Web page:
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Advances in Multimedia
Volume 2014, Article ID 682747, 14 pages
http://dx.doi.org/10.1155/2014/682747
Research Article

Salt and Pepper Noise Removal with Noise Detection and a Patch-Based Sparse Representation

1School of Computer and Information Engineering, Fujian Provincial University Key Laboratory of Internet of Things Application Technology, Xiamen University of Technology, Xiamen 361024, China
2Department of Electronic Science, Xiamen University, Xiamen 361005, China

Received 9 November 2013; Revised 30 January 2014; Accepted 30 January 2014; Published 13 March 2014

Academic Editor: Martin Reisslein

Copyright © 2014 Di Guo et al. This is an open access article distributed under the Creative Commons Attribution License, which permits unrestricted use, distribution, and reproduction in any medium, provided the original work is properly cited.

Abstract

Images may be corrupted by salt and pepper impulse noise due to noisy sensors or channel transmission errors. A denoising method by detecting noise candidates and enforcing image sparsity with a patch-based sparse representation is proposed. First, noise candidates are detected and an initial guide image is obtained via an adaptive median filtering; second, a patch-based sparse representation is learnt from this guide image; third, a weighted - regularization method is proposed to penalize the noise candidates heavier than the rest of pixels. An alternating direction minimization algorithm is derived to solve the regularization model. Experiments are conducted for 30%90% impulse noise levels, and the simulation results demonstrate that the proposed method outperforms total variation and Wavelet in terms of preserving edges and structural similarity to the noise-free images.

1. Introduction

Noise is an evitable problem in image processing and computer vision. Images may be corrupted by impulse noise due to noisy sensors or channel transmission errors [1]. To improve the image quality, it is important to remove these noises.

Median [1] or adaptive median filtering (AMF) [2] is usually adopted to remove the impulse noise. Noise detection and pixel restoration are two main steps in impulse noise removal. In noise detection stage, noise candidates may be found in the spatial domain [2] or multiscale decomposition domain [3, 4]. In the spatial domain, the size of local window is adaptively set [5, 6] in a noise-aware way and a hypergraph can be defined as model relationship of a central pixel and its neighbor pixels [7]. In the multiscale decomposition domain, Wavelet transform has been adopted [3]. In pixel restoration stage, recovery methods can be applied in the spatial domain [2] or multiscale decomposition domain [4, 8]. In the spatial domain, pixels will be better recovered in the optimal direction if directional edges are taken into account [9, 10]. Fuzzy rules are also applied both in the spatial [11] or Wavelet domain [8] to deal with the uncertainty of inaccurate recovery. When 50% pixels are corrupted by impulse noise, methods in [9, 10] have shown promising results, but these methods produce unsatisfactory images when noise level is higher than 50%. Methods in both [4, 5] restored reasonable images when 90% pixels are contaminated.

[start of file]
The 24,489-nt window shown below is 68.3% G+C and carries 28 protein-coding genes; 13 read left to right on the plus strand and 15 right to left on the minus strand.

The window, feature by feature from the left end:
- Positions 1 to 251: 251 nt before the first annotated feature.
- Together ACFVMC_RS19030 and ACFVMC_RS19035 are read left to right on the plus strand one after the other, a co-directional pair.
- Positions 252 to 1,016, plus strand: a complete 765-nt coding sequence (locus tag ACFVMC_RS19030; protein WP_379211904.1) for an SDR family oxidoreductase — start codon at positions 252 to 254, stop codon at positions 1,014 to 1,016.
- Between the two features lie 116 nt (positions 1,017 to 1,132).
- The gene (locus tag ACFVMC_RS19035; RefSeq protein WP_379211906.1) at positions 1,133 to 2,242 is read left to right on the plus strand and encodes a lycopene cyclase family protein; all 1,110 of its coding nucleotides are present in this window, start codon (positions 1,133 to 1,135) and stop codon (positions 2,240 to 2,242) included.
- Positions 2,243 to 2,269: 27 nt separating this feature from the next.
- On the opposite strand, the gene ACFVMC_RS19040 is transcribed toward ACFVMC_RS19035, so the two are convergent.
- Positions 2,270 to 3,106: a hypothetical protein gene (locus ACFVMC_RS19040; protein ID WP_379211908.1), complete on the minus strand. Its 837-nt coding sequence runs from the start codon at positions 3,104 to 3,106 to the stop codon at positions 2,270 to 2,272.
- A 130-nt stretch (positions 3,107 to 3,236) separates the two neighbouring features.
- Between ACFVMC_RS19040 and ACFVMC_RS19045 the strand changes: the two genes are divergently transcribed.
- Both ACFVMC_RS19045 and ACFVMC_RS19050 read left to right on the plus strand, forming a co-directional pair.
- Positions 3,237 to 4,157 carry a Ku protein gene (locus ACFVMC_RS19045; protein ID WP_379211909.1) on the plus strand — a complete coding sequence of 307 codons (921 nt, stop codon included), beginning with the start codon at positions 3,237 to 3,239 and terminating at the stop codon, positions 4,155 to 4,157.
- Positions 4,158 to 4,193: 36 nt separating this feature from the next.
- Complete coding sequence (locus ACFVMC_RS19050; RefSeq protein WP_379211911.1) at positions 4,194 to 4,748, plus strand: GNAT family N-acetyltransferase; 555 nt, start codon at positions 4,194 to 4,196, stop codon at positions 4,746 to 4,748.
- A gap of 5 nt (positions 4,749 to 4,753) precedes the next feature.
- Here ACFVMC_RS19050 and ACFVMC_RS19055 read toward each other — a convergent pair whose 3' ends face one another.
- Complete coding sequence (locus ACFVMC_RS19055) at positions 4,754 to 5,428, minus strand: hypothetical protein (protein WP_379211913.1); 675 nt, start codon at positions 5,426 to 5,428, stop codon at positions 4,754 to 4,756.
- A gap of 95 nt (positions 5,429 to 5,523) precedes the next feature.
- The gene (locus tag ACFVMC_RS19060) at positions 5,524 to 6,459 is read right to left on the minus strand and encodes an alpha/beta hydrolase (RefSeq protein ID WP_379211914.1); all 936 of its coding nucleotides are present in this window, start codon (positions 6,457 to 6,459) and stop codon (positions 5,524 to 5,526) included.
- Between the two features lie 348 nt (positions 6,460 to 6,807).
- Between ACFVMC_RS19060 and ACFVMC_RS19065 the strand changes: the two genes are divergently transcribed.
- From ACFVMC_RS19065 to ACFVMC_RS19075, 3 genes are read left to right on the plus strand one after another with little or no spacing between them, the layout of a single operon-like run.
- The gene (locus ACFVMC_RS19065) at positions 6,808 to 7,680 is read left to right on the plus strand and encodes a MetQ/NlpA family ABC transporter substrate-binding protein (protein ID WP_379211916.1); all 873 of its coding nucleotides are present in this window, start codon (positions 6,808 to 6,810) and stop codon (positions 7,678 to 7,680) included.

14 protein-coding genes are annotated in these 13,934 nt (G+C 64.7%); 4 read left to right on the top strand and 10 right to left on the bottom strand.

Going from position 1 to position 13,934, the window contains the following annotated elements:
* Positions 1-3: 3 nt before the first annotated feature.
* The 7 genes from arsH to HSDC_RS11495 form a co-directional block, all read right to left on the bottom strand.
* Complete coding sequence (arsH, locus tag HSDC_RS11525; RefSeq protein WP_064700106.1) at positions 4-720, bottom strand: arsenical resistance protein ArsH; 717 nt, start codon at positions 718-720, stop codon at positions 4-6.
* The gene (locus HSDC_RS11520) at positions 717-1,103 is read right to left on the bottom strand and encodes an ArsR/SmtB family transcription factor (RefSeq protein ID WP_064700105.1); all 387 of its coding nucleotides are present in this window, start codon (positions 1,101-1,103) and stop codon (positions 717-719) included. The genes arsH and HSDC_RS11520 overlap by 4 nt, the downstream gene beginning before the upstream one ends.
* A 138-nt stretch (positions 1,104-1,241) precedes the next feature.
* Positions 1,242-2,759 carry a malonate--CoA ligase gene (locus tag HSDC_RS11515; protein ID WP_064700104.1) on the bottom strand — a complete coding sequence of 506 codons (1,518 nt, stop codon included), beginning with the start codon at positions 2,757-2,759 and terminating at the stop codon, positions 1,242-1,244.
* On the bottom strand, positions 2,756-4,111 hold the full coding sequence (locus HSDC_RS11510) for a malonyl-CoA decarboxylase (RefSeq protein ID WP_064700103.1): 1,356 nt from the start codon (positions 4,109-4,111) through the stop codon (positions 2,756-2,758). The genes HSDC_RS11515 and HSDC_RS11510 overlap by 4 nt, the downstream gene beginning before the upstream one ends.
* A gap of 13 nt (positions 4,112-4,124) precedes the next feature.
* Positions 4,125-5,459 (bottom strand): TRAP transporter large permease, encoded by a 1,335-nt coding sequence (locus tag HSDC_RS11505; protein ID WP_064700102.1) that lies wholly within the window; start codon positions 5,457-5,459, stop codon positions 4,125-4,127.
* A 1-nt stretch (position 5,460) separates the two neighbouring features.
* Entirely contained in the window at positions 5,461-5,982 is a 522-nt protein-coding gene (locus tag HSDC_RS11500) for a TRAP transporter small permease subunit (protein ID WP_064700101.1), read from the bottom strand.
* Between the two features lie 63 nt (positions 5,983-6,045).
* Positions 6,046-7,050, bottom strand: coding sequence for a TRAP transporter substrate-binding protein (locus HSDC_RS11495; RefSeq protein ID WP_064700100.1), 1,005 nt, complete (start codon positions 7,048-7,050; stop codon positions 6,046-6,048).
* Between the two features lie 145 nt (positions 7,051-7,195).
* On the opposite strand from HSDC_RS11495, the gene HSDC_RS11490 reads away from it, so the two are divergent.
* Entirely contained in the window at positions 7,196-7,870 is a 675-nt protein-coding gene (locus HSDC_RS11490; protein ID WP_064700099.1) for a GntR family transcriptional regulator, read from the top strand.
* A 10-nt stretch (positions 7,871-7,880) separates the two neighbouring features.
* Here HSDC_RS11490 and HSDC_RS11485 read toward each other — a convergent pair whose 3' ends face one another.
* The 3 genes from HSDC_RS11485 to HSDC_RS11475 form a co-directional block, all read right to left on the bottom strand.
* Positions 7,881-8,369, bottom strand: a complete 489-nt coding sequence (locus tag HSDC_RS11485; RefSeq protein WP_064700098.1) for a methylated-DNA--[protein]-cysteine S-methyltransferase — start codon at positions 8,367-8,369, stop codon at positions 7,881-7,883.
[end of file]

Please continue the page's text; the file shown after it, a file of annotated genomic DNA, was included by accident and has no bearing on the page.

Images are recovered much better than typical impulse denoising methods if appropriate sparsity priors are applied [1214]. Beyond traditional multiscale decomposition methods, for example, Wavelet [3, 4, 12], sparse representations of image model wider image priors such as geometric directions [1517] or redundancy [18] among images. In impulse noise removal, noise is detected by a sparse representation in identity matrix [13], or images are restored by enforcing their sparsity in Wavelet domain [12] or finite difference domain [19]. Rather than using fixed basis or dictionary, data-driven dictionaries have been proposed to provide an adaptive sparse representation for a specific image [20, 21]. To further reduce the reconstruction error in impulse noise removal, adaptive sparse representation has been explored under the framework of dictionary learning [14, 22]. However, the dictionary training in iterations is time consuming.

Recently, a fast adaptive sparse representation of images, called patch-based nonlocal operator (PANO) [23], has been proposed to make use of image self-similarity [2426]. PANO searches similar patches in neighborhood; thus, the training phase is relatively fast. In our previous work, PANO was explored to reconstruct images from impulse noise corruption using an - regularization model. By learning the similarity from images restored by median filtering, both strong edges and textures are recovered much better than total variation or Wavelet [27]. However, the denoising performance dropped when 50% pixels are contaminated with impulse noise.

In our experiments, we found two reasons for the reduction of denoising performance. First, many image structures are lost in the guide image thus affect learning the proper similarity. Second, noise-free pixels are also changed since the original PANO-based - regularization model did not distinguish the noisy or noise-free pixels. Based on the two reasons, adaptive median filtering [2] is used to obtain a good guide image and to detect the noise candidates first. And a new model penalizing the noisy pixels more than noise-free ones is proposed to preserve the noise-free pixels.